Sarah Jane Morris Migratory Birds Review

Album. Released 2008.  

BBC Review

Husky, raw and emotionally exposed.

Angus Taylor 2008

To the public at large Sarah Jane Morris was the deep voiced diva who played foil to Jimmy Somerville's falsetto on the Communards 1986 hit Don't Leave Me This Way. But since then, as her fans will be at great pains to point out, she has been recording and performing prolifically with a diverse array of maverick talent from Pere Ubu’s David Thomas to Peter Hamill of Van Der Graaf Generator "fame".

11th solo album Migratory Birds finds her alongside guitarist Marc Ribot for a potentially daunting selection of songs by big names including Dylan, Dolly Parton, and the Velvet Underground. A one time Tom Waits collaborator, Ribot must be used to working with atypical voices and his taut, often acoustic, backing allows Sarah’s ageless, genderless tones (like Nina Simone after too much smoking in bed) the room they need.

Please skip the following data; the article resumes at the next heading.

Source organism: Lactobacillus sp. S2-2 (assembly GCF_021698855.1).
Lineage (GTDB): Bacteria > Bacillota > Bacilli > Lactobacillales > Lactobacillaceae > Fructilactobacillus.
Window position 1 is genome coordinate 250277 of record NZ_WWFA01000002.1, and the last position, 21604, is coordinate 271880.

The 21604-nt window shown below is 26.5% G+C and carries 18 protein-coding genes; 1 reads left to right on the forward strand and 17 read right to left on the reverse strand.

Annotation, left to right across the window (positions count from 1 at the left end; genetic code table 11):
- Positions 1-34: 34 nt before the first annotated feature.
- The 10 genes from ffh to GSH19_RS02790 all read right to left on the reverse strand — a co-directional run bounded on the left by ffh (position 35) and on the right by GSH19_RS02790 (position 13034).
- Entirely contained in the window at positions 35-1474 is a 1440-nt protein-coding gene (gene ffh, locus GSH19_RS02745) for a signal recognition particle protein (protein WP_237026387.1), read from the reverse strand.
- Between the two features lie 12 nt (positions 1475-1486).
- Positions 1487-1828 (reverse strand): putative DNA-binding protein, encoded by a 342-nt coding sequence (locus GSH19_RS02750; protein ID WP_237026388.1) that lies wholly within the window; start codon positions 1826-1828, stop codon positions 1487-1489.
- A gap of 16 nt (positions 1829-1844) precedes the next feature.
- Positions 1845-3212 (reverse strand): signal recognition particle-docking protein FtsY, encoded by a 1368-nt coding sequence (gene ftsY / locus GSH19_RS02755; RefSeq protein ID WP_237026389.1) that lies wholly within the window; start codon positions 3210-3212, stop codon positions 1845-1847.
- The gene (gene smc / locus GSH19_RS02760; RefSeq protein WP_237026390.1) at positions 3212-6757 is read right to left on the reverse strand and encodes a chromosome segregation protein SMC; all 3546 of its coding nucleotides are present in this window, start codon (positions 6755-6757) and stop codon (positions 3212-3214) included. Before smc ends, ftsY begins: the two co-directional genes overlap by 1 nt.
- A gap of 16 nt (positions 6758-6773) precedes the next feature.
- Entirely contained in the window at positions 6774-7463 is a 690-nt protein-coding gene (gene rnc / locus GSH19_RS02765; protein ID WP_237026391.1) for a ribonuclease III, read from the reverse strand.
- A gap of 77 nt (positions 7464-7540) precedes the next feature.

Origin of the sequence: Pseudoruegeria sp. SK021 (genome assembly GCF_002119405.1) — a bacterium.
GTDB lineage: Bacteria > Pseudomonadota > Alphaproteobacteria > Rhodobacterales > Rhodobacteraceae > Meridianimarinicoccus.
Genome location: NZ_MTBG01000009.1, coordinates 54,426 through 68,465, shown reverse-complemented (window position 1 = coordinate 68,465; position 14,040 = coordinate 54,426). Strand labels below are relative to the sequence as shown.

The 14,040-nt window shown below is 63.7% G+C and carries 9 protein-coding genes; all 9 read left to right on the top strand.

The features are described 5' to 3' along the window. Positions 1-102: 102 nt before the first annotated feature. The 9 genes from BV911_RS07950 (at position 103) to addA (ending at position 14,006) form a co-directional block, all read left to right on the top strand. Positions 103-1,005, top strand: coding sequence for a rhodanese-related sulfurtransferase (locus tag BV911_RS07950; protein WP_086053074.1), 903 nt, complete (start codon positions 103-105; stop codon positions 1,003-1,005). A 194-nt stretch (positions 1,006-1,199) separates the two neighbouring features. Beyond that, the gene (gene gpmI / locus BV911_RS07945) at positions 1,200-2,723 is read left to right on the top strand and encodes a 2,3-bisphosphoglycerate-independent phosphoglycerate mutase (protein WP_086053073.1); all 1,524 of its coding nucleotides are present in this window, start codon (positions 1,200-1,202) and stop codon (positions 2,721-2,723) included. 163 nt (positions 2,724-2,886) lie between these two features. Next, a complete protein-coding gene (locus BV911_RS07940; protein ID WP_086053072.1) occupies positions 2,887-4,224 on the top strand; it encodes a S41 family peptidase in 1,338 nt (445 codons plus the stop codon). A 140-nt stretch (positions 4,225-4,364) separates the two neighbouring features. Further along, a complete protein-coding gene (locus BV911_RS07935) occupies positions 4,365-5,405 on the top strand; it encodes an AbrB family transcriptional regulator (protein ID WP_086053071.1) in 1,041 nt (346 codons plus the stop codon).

The unusual choices work best. A gaunt, haggard rendition of Cathy Dennis' Toxic shows just what a good song it is, while her impression of Sly Stone on If You Want Me To Stay puts previous efforts, like the Red Hot Chili Peppers version, to shame. The more shopworn material - such as Just Like A Woman and Wild Horses - feels lukewarm by comparison, although Morris always steps fearlessly into each composition and makes it her own.

One thing's for sure: those who remember the camp brash and brassy Morris of Don't Leave Me This Way will be surprised by this stripped down set - that leaves her husky, raw and emotionally exposed.

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